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Imposter Syndrome


Imposter syndrome also creates a significant impact on physical health. If your reaction when reading these lines is, “But that’s all me!”, know that imposter syndrome strikes indiscriminately.

Have you ever wondered how you got your current job or ended up with such an amazing family? Have you ever imagined we would stop loving you if we found out who you were? Are you afraid of being “exposed” to yourself, even if you have never hidden anything?

Although not listed in the Diagnostic and Statistical Manual of Mental Disorders (DSM), which is the gold standard for diagnosing psychiatric illnesses, this syndrome is described by experts as a profound disorder of insecurity that can harm the careers, privacy and relationships of those affected. They may feel unworthy of good things and constantly fear being “discovered” and losing everything.

This fear can lead to chronic disorders, such as depression or anxiety. In addition, concern about imposter syndrome can force the person to overcompensate or develop obsessive-compulsive behaviours.

Your Worst Enemy – Imposter Syndrom

An imposter syndrome is a form of self-sabotage, psychiatrist. And here’s what to do if you suffer from self-sabotage. It can turn into a self-fulfilling prophecy. Not believing that we deserve what we have can cause immense worry about losing it, which, in turn, can hurt the achievement of our goals and the way we operate.

It can, for example, make you refuse a promising promotion or an outing with a potential lover because you do not feel up to it.

It is a sneaky syndrome that can start as a slight doubt about oneself and turn into obsessive thoughts and painful feelings.
“People need to know more about imposter syndrome to spot the symptoms and develop strategies to manage their emotions and mitigate its impact.

The Most Targeted People – Imposter Syndrome

Anyone can develop imposter syndrome. However, it seems more prevalent among people focused on success, says Sanam Hafeez. If we add social pressure, which glorifies the results and often confuses them with the value of the individual, we get a perfect mix for imposter syndrome.
“Children pushed toward success without being congratulated and raised in denial of compliments often retain these feelings into adulthood. In addition, people who are part of groups that are victims of increased societal pressure, micro-aggressions at work or deep self-doubt are also at risk. They can include the LGBTQ community, women, and people of colour.

“Factors such as stereotypes, discrimination and oppression increase the phenomenon of imposter syndrome in these individuals,” says Sanam Hafeez. An upheaval such as a divorce or a career change also makes it vulnerable to the loss of self-esteem it causes, says Andrea Marsden. At the same time, these signs prove that you are ready for a career change.

Signs of the Impostor’s Symptom

The first symptom of this syndrome is the impression of being a fraudster or an impostor in his career, couple or life. But you might not realize that you have that feeling.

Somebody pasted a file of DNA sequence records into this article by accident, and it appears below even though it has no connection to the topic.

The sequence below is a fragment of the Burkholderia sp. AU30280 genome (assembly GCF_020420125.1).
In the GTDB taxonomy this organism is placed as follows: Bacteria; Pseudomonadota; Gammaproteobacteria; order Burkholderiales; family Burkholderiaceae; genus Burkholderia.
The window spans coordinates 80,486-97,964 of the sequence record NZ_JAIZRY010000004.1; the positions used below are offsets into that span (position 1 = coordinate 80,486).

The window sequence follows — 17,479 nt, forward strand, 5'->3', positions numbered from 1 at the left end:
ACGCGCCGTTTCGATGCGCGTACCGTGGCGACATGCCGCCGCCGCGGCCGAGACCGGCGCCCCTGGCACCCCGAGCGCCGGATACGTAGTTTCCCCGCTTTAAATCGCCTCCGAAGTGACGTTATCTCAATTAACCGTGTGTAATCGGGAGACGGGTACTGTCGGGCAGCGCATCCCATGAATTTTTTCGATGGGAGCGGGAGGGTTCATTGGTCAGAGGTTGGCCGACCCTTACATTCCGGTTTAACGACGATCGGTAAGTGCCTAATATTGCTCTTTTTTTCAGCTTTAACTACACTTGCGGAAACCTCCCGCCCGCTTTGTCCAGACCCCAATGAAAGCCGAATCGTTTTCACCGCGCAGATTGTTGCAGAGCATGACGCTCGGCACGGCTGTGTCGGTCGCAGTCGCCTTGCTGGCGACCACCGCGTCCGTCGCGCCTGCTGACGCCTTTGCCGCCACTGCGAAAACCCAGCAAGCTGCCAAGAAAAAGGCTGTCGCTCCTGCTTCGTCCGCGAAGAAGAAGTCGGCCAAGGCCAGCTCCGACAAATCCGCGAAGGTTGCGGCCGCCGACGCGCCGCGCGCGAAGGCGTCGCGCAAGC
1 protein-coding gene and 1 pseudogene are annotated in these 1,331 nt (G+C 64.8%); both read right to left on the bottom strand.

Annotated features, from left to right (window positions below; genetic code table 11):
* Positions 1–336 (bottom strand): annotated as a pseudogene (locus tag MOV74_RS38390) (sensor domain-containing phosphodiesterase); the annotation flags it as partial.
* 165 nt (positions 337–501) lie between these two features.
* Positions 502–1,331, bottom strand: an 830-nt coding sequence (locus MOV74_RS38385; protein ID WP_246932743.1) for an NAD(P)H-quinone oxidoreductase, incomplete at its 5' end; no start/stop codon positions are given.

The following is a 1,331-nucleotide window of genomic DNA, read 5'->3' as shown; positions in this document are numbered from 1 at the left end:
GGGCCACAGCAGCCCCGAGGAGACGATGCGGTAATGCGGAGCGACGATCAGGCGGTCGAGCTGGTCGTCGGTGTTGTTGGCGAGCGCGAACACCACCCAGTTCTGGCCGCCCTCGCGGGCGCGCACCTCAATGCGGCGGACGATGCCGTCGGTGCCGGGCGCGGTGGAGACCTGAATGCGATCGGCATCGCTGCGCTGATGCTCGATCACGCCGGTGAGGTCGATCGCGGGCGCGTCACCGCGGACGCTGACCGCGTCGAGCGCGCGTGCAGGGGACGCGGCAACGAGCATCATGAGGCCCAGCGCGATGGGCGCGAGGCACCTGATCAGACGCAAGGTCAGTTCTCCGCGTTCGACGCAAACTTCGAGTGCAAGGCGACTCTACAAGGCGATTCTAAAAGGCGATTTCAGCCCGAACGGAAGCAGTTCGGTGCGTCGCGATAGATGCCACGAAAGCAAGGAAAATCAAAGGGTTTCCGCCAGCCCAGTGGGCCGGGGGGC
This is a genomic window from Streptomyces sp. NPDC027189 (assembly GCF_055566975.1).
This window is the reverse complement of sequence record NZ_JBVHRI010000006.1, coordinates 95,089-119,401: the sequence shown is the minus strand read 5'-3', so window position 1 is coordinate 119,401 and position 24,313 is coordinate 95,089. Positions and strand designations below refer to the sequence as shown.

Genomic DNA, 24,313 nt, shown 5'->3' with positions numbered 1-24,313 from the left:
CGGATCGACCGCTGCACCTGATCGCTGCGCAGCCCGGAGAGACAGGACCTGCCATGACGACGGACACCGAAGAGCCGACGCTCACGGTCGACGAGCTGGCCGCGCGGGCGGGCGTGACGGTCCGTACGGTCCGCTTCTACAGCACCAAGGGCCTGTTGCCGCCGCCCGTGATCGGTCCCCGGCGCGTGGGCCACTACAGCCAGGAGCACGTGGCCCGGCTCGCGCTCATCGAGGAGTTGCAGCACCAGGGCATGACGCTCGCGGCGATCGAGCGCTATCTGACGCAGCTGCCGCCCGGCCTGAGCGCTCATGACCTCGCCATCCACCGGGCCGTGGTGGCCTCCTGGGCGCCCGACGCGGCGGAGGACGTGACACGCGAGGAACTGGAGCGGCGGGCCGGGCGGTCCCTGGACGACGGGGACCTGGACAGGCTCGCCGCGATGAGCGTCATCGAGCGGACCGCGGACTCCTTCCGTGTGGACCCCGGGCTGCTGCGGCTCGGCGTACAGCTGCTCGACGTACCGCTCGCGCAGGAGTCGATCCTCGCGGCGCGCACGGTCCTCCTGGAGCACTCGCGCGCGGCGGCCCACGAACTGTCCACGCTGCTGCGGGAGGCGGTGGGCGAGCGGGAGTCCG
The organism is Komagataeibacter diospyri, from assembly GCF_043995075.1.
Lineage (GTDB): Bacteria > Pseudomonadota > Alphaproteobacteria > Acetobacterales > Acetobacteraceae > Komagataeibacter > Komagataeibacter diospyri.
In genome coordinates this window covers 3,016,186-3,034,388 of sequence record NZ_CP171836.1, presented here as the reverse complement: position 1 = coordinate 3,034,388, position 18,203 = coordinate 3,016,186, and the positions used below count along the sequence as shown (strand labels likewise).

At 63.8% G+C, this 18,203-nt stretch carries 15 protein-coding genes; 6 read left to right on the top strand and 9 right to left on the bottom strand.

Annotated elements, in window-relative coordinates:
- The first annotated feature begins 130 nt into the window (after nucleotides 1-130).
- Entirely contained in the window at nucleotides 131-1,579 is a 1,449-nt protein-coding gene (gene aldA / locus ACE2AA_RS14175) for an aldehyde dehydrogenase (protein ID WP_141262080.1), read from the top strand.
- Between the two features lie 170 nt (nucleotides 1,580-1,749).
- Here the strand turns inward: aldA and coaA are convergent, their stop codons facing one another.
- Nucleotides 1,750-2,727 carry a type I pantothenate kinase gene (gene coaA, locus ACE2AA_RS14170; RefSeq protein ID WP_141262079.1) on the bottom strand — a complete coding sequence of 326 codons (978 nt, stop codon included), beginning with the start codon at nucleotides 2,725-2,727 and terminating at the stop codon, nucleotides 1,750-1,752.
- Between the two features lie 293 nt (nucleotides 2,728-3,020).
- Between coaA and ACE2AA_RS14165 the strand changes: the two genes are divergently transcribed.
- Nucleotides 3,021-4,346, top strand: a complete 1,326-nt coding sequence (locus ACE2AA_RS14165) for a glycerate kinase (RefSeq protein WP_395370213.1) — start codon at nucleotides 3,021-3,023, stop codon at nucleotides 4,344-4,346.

The following questions, written by our experts, help to identify better and name the feelings felt:

  • Do you think you don’t deserve success or happiness?
  • Do you have trouble accepting compliments?
  • Does receiving an award or public praise terrify or upset you?
  • Do you constantly question your skills and abilities?
  • Are you very susceptible to criticism?
  • Do you have low self-esteem or low self-confidence?
  • Do you meditate on negative thoughts about yourself, your relationships, your job, or your existence?
  • Are your expectations of yourself too high?
  • Do you worry that people would stop loving you if they knew you?
  • Have you ever expressed anger to someone who was trying to compliment you?
  • Do you have a habit of rejecting compliments?
  • Do you give more credit to others for collective successes?

We can all have doubts about ourselves occasionally, but if you answered yes to most of the questions and they torment you very often, it could be imposter syndrome, warns Sanam Hafeez.

Overcoming Imposter Syndrome

These thought patterns may seem grounded, but you can short-circuit them and stop the cycle before it sinks. It will help you stop feeling guilty all the time. Here are some steps towards healing:

Consult A Professional – Imposter Syndrome

Overcoming imposter syndrome by simply getting rid of negative thoughts would be easy. But they can be deeply ingrained since childhood. Discussing this with a psychologist or mental health professional is a constructive first step toward identifying the sources of thought patterns and how to reorient them.

Set Realistic Goals

Perfectionists aim very high, risking frustration and doubts about themselves. Instead, set realistic goals that meet your true abilities.

Eliminating Toxic People

Imposter syndrome may be in your mind, but the people around you can trigger or make it worse by criticizing or belittling you. You won’t be able to heal if you don’t get out of an environment that includes toxic people, says Sanam Hafeez. So, for your well-being, learn how to end unhealthy relationships.

Stop Comparing Yourself to Others

People who suffer from this syndrome often fall into the trap of comparing their weaknesses to the strengths of others, which can increase their sense of imposture.

“Comparisons are counterproductive. Instead of scrutinizing others, assume your success and accept that it didn’t happen to you by chance.” Adopting these gestures will allow you to increase your self-confidence!

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